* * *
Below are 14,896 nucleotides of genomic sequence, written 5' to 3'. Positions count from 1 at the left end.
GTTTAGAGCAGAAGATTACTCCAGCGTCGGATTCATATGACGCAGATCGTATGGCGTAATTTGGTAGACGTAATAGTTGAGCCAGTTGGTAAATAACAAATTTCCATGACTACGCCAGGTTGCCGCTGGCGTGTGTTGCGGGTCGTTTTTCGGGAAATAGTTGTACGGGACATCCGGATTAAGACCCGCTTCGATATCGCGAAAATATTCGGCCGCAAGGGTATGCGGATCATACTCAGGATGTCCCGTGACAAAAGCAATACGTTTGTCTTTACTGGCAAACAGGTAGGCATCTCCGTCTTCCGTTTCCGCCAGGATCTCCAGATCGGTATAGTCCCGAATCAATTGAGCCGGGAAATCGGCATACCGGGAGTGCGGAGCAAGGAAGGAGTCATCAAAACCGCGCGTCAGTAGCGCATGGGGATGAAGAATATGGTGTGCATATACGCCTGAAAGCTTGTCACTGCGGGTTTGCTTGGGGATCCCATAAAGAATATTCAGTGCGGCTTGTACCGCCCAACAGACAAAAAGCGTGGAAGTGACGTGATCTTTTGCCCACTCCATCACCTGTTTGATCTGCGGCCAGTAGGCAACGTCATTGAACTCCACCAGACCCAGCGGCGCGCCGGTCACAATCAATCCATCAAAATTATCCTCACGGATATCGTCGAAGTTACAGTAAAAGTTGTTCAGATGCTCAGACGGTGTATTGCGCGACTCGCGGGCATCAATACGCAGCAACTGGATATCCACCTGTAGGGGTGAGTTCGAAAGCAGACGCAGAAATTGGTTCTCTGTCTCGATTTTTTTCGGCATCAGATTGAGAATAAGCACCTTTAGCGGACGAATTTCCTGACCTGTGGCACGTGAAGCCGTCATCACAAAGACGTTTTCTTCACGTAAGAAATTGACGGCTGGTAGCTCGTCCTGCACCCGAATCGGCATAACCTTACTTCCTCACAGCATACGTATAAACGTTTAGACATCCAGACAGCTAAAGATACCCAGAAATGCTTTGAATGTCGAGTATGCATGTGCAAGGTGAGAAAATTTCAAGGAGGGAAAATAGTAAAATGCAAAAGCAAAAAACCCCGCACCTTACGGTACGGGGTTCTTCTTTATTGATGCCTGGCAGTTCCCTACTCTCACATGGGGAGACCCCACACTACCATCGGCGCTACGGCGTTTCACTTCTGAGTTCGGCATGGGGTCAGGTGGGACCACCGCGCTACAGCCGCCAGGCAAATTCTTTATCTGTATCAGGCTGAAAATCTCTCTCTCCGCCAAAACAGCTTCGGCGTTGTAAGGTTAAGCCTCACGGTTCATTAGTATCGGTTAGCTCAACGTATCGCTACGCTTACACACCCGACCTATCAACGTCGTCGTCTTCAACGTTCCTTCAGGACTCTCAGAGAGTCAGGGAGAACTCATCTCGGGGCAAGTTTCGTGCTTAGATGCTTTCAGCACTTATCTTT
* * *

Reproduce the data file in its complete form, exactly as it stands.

Below are 14,896 nucleotides of genomic sequence, written 5' to 3'. Positions count from 1 at the left end.
GTTTAGAGCAGAAGATTACTCCAGCGTCGGATTCATATGACGCAGATCGTATGGCGTAATTTGGTAGACGTAATAGTTGAGCCAGTTGGTAAATAACAAATTTCCATGACTACGCCAGGTTGCCGCTGGCGTGTGTTGCGGGTCGTTTTTCGGGAAATAGTTGTACGGGACATCCGGATTAAGACCCGCTTCGATATCGCGAAAATATTCGGCCGCAAGGGTATGCGGATCATACTCAGGATGTCCCGTGACAAAAGCAATACGTTTGTCTTTACTGGCAAACAGGTAGGCATCTCCGTCTTCCGTTTCCGCCAGGATCTCCAGATCGGTATAGTCCCGAATCAATTGAGCCGGGAAATCGGCATACCGGGAGTGCGGAGCAAGGAAGGAGTCATCAAAACCGCGCGTCAGTAGCGCATGGGGATGAAGAATATGGTGTGCATATACGCCTGAAAGCTTGTCACTGCGGGTTTGCTTGGGGATCCCATAAAGAATATTCAGTGCGGCTTGTACCGCCCAACAGACAAAAAGCGTGGAAGTGACGTGATCTTTTGCCCACTCCATCACCTGTTTGATCTGCGGCCAGTAGGCAACGTCATTGAACTCCACCAGACCCAGCGGCGCGCCGGTCACAATCAATCCATCAAAATTATCCTCACGGATATCGTCGAAGTTACAGTAAAAGTTGTTCAGATGCTCAGACGGTGTATTGCGCGACTCGCGGGCATCAATACGCAGCAACTGGATATCCACCTGTAGGGGTGAGTTCGAAAGCAGACGCAGAAATTGGTTCTCTGTCTCGATTTTTTTCGGCATCAGATTGAGAATAAGCACCTTTAGCGGACGAATTTCCTGACCTGTGGCACGTGAAGCCGTCATCACAAAGACGTTTTCTTCACGTAAGAAATTGACGGCTGGTAGCTCGTCCTGCACCCGAATCGGCATAACCTTACTTCCTCACAGCATACGTATAAACGTTTAGACATCCAGACAGCTAAAGATACCCAGAAATGCTTTGAATGTCGAGTATGCATGTGCAAGGTGAGAAAATTTCAAGGAGGGAAAATAGTAAAATGCAAAAGCAAAAAACCCCGCACCTTACGGTACGGGGTTCTTCTTTATTGATGCCTGGCAGTTCCCTACTCTCACATGGGGAGACCCCACACTACCATCGGCGCTACGGCGTTTCACTTCTGAGTTCGGCATGGGGTCAGGTGGGACCACCGCGCTACAGCCGCCAGGCAAATTCTTTATCTGTATCAGGCTGAAAATCTCTCTCTCCGCCAAAACAGCTTCGGCGTTGTAAGGTTAAGCCTCACGGTTCATTAGTATCGGTTAGCTCAACGTATCGCTACGCTTACACACCCGACCTATCAACGTCGTCGTCTTCAACGTTCCTTCAGGACTCTCAGAGAGTCAGGGAGAACTCATCTCGGGGCAAGTTTCGTGCTTAGATGCTTTCAGCACTTATCTTT